Phelps, the emcee, lyricist, and leader a full band (on piano and vocals) called The Plug, which featured his father as a player, played a slew of shows this year and continued to collaborate with other contemporaries like Macs The Realist and his mates in Cold Men Young.
djkage, meanwhile, is the visionary producer behind the Imports series, which released a 2nd volume earlier this year. An emcee in his own right, he recently demonstrated his versatility against contemporary DJs in the realms of ghettotech, house and hip-hop through events like the Twerk or Die tour.
It was almost two years ago, to the day, that the collaborative duo of Mic Phelps and djkage released the first Grand De$ign. On Monday, everyone's invited to a listening party for Grand Design 2 at MIX Bricktown.
This album's predecessor already had a considerable chip on its shoulder, setting an urgent tone that called for substantial change over a soundscape of cerebral jazz samples and cathartic soul swoons. The stakes are raised for the sequel. A song like "WORD" off Grand Design 2 amps you up, with djkage's whirl-o-tilt percussion tightened to a danceable pattern but emitting a palpable aggressiveness, while Phelps...
give me justice or give me peace
get my lawyer or get my piece
i'm gonna raise my son
you can't touch my wife
you can't give me time
you can't take my life
you can't stop my friends, i'm young and wild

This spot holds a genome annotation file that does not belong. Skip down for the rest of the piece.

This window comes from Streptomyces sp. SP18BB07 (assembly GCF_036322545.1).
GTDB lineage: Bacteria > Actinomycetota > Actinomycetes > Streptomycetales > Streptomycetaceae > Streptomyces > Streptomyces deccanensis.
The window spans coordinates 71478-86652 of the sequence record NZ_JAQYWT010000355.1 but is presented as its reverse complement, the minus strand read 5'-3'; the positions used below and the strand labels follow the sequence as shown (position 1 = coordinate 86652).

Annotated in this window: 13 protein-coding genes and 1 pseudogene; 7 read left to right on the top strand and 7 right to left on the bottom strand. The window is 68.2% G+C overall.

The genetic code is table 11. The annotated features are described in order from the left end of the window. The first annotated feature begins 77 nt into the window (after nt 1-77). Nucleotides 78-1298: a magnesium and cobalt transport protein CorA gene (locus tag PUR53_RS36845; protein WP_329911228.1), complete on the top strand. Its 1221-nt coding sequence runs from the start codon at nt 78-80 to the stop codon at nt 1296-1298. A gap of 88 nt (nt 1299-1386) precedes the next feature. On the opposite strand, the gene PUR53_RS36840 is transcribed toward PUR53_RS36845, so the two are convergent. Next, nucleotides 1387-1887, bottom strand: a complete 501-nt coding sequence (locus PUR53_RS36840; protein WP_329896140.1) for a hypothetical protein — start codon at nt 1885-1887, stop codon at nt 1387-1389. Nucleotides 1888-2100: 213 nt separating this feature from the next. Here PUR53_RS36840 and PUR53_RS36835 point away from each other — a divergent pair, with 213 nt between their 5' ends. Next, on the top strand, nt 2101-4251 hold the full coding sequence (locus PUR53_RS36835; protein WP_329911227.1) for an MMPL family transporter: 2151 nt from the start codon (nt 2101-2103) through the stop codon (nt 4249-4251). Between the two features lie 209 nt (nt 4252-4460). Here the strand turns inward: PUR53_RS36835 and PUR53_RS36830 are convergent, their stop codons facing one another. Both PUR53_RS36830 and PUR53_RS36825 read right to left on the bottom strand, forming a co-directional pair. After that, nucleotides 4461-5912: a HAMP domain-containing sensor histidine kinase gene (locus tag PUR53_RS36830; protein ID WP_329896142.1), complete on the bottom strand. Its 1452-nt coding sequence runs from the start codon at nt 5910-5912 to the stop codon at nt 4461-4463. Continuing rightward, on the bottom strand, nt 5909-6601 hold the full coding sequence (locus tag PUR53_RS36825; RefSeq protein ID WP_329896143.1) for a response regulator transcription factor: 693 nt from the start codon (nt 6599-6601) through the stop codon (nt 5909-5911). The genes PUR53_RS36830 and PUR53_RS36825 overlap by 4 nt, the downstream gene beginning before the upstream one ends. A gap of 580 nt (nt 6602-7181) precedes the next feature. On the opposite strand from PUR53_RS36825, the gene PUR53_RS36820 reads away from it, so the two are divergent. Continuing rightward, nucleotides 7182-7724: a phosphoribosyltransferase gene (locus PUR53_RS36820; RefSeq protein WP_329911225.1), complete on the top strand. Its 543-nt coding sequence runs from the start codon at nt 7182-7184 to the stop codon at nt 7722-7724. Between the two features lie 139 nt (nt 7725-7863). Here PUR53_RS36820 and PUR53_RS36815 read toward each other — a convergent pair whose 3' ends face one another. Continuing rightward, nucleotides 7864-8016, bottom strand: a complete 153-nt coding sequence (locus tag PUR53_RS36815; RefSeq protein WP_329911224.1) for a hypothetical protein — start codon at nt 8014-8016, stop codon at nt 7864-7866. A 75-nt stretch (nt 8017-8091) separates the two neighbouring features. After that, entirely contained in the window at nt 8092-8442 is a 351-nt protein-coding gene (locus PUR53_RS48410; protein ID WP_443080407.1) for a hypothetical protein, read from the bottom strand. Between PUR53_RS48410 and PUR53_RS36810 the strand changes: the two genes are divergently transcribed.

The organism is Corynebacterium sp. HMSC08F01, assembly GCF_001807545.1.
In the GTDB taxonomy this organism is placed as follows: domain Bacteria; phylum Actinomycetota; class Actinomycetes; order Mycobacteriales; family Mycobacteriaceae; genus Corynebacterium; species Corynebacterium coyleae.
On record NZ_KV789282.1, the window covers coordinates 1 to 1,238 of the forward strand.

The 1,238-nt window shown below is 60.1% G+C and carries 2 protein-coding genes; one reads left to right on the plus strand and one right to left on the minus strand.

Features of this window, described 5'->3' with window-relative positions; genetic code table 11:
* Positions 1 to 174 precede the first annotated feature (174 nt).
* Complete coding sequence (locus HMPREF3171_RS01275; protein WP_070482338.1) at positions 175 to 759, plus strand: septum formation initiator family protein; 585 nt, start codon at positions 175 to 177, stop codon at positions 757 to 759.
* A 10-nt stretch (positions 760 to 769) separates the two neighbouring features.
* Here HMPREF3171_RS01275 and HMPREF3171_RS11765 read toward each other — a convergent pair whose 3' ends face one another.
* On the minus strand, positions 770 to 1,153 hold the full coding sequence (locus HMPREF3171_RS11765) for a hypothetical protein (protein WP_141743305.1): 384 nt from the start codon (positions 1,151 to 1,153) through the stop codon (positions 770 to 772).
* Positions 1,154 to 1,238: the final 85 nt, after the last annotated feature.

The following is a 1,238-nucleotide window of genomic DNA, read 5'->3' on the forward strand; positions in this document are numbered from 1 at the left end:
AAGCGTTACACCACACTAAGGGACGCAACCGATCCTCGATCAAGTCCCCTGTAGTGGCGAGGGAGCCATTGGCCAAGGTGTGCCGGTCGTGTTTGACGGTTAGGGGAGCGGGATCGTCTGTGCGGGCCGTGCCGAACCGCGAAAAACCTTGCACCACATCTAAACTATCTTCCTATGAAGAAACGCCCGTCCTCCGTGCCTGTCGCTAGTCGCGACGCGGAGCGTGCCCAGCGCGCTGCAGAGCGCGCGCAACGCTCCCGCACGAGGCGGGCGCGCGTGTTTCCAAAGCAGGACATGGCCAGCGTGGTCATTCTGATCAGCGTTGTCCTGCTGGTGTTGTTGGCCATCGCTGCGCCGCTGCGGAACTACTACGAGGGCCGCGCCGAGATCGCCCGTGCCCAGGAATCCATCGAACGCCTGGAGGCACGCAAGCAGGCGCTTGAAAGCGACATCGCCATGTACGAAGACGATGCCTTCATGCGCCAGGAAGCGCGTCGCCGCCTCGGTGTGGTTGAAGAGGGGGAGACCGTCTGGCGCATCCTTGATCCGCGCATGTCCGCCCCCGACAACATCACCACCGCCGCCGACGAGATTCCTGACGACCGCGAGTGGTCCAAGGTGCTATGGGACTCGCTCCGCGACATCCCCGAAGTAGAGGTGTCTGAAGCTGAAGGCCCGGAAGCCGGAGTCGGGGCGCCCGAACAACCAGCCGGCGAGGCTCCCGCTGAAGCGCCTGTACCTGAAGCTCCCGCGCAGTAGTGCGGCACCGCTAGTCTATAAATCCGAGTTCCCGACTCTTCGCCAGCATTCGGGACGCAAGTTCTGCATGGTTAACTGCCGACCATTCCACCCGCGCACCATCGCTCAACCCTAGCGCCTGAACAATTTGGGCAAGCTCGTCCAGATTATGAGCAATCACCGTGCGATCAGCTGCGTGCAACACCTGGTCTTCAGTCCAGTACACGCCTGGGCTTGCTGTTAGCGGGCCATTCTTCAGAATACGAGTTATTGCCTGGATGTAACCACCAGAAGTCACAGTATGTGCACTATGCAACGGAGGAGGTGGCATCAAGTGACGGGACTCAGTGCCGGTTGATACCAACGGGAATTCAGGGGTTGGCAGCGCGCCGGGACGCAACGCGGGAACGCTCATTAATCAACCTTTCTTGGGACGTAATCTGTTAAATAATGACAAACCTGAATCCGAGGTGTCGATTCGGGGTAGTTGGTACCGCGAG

And as Phelps flies onward, djkage continues to churn these guitars underneath, with this marching beat buried just enough to evoke a heartbeat with its pulse raising ever so steadily. Phelps, as is his signature, speeds up his vocal cadence past the lyrics quoted above to a point of balletic blurs and angular enunciation, punching back various storms of oppression and a declarative digging-in to take claim of his own life until he explosively crescendos with: "fuck "10," I am on "12"
Then there's a song like "Word," with Phelps flaying hypocrites with that satirical refrain, while he further inspires self-empowerment to stay in ones proverbial lane. What's notable here is the syncronicity; Phelps matches up hypnotically with the danceable gear-spin of kage's beats while slices of funky guitar riffs flash in and out to give it this retro feel, half 70's/half 90's. Later, "Make It Real" brings in the pianos again, evoking a bit of jazz glamour and street poetry's imperativeness, a heed, a harangue, a heave to make it real... The horns kage finds are piquant, and Phelps is channeling Gil Scott-Heron. Intense.
But I shouldn't say too much more...because the final shape of this album, its track-list, its sonic ambiance, could be determined by the listening-party, by those who take in the tunes at the MIX Bricktown. But I can tell you that you'll hear cameos from Cold Men Young's steely/suave Blaksmith and Kopelli, as well as impassioned bars from Pierre Anthony.
Stay tuned for updates about The Grand Design as the month rolls along.
Meanwhile, you can hear it for yourself on Monday evening.